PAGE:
'In a joint CCO role, you are only as good as your partner’

In e4m’s new series – Power Sharing – Prateek Bhardwaj, Chief Creative Officer at Lowe Lintas, explains why being a 'Joint' CCO is more about sharing responsibilities that shape an agency's culture

e4m by Neeta Nair
Updated: Oct 14, 2020 9:47 AM
Prateek Bharadwaj

When the call came from Lintas, it wasn’t the first time that he was given an opportunity to head an ad agency. Why then did Prateek Bhardwaj, now CCO of Lowe Lintas, pick the agency where he was expected to share the top leadership role with Sagar Kapoor. Bhardwaj explains in a detailed interview on the power-sharing dynamics and its importance for an agency of the size of Lowe Lintas.  

What was your first reaction when you were told that you are going to be made the ‘Joint’ CCO of Lowe Lintas?

Who’s the other guy? That was my first question. You see you’re only as good as your partner. This isn’t a role where you compete with each other; here you are sharing the responsibility of shaping an agency’s culture. And for that, mutual respect and trust are crucial. While I didn’t know Sagar at that time, our first few interactions made me very comfortable, and I was convinced I was making the right decision. 

When you were climbing up the corporate ladder, did you ever factor in the possibility of having to share the top role with someone?

Well, kind of. There’s enough precedence for this setup. And larger agencies do need the joint setup to manage the workload. I’ve been offered opportunities to lead solo but the agencies were much smaller. With the CCO’s role demanding more ‘hands-on-ness’, it’s almost mandatory for large agencies to have partners to share the load.  

How do you share responsibilities at the agency, who does what?

While we’ve got our brands and teams neatly divided, there’s still a lot that demands our shared attention. Setting the agenda for the work, deciding the people mix we want to evolve, developing our awards strategy, all these are agency-level goals and discussions that we have our conversations on.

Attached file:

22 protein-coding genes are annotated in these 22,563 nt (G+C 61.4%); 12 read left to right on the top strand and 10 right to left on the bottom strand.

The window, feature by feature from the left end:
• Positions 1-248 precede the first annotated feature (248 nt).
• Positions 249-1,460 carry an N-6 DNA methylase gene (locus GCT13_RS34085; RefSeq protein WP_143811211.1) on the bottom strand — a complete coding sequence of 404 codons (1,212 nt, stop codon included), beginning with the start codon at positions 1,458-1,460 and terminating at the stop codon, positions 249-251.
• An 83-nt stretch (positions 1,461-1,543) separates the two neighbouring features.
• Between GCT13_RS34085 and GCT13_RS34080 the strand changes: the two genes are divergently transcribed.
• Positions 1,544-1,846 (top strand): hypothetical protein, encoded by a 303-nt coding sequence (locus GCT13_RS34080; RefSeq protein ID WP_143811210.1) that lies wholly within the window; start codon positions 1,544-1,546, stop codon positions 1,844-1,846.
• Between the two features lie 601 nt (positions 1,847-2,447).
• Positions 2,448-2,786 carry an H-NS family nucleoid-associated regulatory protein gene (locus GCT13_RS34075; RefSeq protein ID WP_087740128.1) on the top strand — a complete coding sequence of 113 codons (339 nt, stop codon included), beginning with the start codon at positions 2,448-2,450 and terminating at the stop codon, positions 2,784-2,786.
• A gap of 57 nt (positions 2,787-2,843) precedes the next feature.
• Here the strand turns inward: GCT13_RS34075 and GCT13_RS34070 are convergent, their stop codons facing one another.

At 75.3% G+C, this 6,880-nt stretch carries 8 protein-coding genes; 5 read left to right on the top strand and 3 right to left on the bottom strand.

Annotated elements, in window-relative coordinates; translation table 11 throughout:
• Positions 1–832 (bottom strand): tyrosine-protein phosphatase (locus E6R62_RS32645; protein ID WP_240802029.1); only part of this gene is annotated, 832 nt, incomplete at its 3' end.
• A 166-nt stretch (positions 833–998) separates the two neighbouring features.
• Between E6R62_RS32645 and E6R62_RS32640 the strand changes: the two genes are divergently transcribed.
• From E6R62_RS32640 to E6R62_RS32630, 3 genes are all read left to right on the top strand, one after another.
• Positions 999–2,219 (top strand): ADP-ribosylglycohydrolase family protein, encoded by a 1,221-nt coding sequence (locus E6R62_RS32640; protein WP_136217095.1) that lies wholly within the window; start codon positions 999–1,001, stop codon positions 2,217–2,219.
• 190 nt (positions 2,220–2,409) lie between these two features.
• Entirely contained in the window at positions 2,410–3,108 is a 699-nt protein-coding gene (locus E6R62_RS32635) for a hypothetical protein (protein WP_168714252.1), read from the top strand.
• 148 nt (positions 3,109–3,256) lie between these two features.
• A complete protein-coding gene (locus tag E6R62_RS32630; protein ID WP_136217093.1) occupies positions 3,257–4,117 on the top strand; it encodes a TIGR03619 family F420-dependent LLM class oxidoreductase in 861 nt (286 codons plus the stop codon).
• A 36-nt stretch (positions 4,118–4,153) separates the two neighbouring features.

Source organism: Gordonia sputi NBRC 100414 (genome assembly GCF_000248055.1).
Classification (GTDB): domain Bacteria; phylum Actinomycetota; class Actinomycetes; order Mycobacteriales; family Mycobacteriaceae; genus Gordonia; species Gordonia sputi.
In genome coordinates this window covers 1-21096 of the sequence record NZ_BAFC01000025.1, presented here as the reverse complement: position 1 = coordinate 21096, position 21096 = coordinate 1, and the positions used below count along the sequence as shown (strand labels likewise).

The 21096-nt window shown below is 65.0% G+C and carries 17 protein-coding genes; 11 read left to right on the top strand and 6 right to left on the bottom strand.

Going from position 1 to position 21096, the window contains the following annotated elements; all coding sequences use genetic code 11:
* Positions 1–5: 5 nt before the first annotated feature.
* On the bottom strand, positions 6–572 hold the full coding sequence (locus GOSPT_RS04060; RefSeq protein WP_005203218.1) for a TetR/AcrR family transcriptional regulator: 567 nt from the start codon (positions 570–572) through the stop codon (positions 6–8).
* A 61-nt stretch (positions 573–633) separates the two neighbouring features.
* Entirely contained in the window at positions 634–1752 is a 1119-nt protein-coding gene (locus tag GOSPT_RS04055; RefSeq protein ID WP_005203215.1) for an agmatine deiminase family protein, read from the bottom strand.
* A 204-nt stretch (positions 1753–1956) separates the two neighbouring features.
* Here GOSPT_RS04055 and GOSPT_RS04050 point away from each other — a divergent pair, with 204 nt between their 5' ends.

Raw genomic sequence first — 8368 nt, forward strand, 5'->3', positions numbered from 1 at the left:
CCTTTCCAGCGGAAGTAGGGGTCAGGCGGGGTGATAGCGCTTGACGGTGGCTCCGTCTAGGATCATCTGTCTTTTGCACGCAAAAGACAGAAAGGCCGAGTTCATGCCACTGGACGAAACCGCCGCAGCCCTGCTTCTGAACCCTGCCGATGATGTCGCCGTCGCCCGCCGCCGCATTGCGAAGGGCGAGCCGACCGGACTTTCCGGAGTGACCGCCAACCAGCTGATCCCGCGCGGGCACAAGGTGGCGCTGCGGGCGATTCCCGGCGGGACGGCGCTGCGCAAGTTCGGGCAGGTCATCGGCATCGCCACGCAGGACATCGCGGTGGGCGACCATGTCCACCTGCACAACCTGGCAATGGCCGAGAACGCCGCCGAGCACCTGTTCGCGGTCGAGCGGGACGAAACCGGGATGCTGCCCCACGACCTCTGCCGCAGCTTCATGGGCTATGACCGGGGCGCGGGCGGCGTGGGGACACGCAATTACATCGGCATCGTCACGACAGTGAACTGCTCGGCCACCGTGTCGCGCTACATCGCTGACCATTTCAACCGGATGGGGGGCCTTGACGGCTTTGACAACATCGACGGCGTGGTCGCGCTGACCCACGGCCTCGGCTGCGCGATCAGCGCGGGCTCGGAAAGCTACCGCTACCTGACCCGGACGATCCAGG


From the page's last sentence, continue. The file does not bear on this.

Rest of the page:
What are the advantages and disadvantages of having a partner at the top in the same seat?

Most people in Lintas go back a long way. They all have shared histories and own the organisation culture much more than someone like me does. Since I’ve been new to the system, I have turned to Sagar a lot for advice on handling people issues and situations. 

Would you say Lowe Lintas has performed better after the two of you were given the joint responsibility vs. when you had one leader leading it?

I think there’s been a huge change in the way the agency has been functioning, and it has nothing to do with the leadership. It’s all about Covid-19. The pandemic and its aftermath have really affected the way we have been working, forcing us all to learn new styles together. I’d like to believe that we are one of the few companies that have managed this change well, and this whole experience has made us stronger. 

They always say for the team members it is always easier to follow the vision of one leader. How do you overcome the confusion that comes with having two different ways of functioning?

Sometimes, we have people helping out on each other’s brands. That’s when the comparisons come out. People who usually work with me come back raving about Sagar’s style of work. Apparently, he is much more relaxed than me, or at least that’s what my team alleges. 

Personally, do you think other creative agencies should have one CCO at the top or a joint leadership like in your case?

It really depends on the size and the nature of the role. The bigger the agency, and the more hands-on the role, the more the chances that one will need multiple leaders at the top.

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